You are on the right track and as you come to a better understanding of the individual concepts, they will fit together. I was taught many years ago to gain a full understanding of the basics, and those basics can be combined into much more complex concepts.

Last edited: Nov 6, 2014
5. ### JDT Well-Known Member

Feb 12, 2009
658
85
In my opinion, the only way to really learn electronics is to make things. Start simple - work up.

I started when I was less than 10 by taking things apart and playing with magnets, batteries and coils of wire. Some of us oldies from the UK might remember a couple of "Ladybird" books for children. One of these told you how to make a radio. I've still got the book! From then its been my career all my working life. Only went to university in my late 30s.

So get a soldering iron and make something! Yes, you will blow a few things up, burn your fingers, make some smoke.

The good thing about electronics is that, as far as mathematics is concerned, once you know ohms law - you are halfway there! Oh, and the resistor colour code - less important now.

ISB123 likes this.
6. ### wayneh Expert

Sep 9, 2010
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3,033
I can't think of a more appropriate time to unleash this, one of my all-time favorites

7. ### NorthGuy Active Member

Jun 28, 2014
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There are two kinds of learning - remembering and understanding. In tests, they often only require remembering. In real life, you only need understanding. If you're asking yourself why do they need to separate real and apparent power, your remembring got way ahead of your understanding. Therefore, your constant thinking is good and, hopefully, will let your understanding catch up with your remembering.

8. ### Nwuyag Thread Starter New Member

Sep 12, 2013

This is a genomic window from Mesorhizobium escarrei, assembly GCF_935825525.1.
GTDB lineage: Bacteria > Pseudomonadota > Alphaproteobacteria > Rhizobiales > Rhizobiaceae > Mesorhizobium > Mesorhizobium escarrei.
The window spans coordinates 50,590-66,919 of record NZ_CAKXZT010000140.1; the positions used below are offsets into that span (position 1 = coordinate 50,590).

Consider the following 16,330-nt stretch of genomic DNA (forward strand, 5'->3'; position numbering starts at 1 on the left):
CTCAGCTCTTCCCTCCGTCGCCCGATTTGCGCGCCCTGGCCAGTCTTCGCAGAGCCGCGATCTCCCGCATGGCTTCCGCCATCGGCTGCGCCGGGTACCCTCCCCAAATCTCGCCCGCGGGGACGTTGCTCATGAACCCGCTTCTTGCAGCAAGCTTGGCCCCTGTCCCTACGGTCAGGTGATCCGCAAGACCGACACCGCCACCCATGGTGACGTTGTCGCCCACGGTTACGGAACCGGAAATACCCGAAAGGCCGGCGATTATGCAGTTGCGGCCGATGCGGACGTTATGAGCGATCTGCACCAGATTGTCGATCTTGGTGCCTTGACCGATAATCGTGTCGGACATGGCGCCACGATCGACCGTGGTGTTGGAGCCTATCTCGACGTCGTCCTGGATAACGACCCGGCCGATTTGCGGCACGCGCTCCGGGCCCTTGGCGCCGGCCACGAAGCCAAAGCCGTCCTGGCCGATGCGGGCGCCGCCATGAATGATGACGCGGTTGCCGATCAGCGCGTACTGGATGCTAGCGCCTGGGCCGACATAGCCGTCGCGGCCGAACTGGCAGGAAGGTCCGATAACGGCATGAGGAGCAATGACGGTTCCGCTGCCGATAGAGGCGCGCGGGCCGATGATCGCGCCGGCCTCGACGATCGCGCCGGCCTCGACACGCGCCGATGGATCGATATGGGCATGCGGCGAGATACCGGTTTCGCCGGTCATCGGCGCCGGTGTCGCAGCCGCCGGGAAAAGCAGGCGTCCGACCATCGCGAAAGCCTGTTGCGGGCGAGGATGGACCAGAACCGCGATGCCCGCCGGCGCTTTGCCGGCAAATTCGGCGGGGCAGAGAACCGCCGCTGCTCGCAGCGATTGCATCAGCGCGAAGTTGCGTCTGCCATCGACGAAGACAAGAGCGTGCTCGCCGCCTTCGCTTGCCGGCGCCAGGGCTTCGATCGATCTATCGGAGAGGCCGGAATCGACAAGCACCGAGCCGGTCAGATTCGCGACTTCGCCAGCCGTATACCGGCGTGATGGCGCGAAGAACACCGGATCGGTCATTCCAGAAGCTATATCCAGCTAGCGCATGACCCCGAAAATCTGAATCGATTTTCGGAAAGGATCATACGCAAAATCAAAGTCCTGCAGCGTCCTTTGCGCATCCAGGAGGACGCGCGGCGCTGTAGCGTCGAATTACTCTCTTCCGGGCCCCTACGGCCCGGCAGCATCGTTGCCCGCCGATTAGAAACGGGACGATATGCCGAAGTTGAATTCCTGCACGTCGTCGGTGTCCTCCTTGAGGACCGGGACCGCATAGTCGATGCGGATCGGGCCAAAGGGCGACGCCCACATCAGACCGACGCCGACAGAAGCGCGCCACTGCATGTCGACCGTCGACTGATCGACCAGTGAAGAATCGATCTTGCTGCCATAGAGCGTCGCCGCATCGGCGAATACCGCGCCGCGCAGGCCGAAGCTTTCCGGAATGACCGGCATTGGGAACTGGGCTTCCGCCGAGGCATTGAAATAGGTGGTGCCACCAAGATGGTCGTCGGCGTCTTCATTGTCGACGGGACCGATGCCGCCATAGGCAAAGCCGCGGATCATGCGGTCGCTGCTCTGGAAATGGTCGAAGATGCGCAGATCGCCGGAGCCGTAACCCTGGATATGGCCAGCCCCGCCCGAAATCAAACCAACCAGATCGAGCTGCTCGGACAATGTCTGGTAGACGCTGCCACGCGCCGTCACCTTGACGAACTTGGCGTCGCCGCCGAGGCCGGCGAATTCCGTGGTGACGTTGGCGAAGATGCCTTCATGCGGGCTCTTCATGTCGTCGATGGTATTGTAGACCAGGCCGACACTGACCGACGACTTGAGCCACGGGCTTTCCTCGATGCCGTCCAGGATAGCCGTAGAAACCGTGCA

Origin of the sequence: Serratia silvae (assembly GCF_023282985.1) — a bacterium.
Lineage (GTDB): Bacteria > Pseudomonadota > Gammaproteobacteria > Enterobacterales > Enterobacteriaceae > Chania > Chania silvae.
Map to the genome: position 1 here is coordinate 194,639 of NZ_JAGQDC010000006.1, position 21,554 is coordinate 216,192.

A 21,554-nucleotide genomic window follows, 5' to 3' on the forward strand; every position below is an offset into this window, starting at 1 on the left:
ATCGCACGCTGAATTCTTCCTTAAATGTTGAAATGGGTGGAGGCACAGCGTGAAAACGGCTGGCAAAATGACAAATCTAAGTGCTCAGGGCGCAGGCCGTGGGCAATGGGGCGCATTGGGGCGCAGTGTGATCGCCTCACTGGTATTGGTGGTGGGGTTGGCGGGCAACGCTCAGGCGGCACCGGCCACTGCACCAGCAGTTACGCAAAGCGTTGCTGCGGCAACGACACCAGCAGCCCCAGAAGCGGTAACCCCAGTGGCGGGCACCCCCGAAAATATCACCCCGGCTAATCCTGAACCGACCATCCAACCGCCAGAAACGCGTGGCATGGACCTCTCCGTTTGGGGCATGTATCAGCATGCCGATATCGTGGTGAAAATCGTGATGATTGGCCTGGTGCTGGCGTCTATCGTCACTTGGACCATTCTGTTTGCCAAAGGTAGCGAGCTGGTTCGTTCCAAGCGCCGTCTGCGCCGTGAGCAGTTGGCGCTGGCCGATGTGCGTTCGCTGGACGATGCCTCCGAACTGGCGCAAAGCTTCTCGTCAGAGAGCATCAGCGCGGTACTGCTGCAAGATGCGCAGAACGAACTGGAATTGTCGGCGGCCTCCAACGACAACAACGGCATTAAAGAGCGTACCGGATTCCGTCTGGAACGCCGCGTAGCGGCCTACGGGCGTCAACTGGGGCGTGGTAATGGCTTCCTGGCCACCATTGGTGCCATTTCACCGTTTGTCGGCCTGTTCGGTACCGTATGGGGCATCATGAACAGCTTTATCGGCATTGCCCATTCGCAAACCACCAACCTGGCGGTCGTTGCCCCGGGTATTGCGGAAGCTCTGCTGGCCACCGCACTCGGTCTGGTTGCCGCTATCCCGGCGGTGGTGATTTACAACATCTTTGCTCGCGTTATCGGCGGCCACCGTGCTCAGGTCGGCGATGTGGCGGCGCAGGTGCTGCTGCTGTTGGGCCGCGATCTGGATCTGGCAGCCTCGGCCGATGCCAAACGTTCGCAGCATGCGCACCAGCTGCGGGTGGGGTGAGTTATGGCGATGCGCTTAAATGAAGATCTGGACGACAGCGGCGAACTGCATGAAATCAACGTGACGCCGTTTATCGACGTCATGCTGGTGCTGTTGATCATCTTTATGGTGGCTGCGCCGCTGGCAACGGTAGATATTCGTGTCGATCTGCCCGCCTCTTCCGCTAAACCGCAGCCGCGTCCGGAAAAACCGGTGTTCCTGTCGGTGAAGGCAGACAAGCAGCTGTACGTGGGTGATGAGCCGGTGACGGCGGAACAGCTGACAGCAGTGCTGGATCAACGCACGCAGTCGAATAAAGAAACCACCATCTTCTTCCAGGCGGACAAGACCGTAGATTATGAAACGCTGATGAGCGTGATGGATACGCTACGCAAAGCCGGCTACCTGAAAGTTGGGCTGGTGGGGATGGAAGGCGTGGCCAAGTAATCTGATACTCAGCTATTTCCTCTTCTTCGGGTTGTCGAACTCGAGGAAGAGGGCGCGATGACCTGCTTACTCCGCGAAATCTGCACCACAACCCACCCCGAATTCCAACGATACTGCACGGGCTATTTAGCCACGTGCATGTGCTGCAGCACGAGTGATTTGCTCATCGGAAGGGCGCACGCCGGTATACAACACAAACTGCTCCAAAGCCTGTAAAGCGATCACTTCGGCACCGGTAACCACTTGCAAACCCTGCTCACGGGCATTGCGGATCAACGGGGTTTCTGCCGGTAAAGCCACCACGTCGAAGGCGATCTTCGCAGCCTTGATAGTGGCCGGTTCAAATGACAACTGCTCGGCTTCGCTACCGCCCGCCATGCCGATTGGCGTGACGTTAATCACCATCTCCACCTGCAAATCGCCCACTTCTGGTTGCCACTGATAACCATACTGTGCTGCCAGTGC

14
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One thing I purposely did not mention is that I an a Nigerian. Maybe cos if fear that my post will be ignored. But thanks to everyone that commented
I also attend a Nigerian university. Everything we are taught is theory. We are not even taught at all, its we students reading Indian books to understand electrical electronics. Its why during my thinking about concepts, I also try to use my head to imagine how the waveforms are because our labs are just about getting readings in a short time, then everyone goes to prepare reports. Its also why I did not know my country's voltage is 230v and its also known as a constant voltage source(in textbooks) till my 3rd year in school.

I intend on specializing in power, but I ve seen that all others are also important. Personally, I want to be the best engineer there is. I don't think there is room for escuse considering the way technology is advancing everyday. I am always looking at people up there as examples to follow. My dad is also and electrical engineer, but we don't talk mutually like that. (African way children are brought up)

I want to know any secret you used to keep making yourself better or any general secret to electrical electronics engineering as a whole irrespective of the resources available.

Last edited: Nov 6, 2014
9. ### Nwuyag Thread Starter New Member

Sep 12, 2013
14
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Just as if you knew what I was going through.
During my thinking, (I am always thinking and doing thoughts examination) I was wandering why I will think I know a formula very well, that I did not cram it, only for me to forget later after the test.

I developed two concepts which I am trying to stand by which are active and passive learning.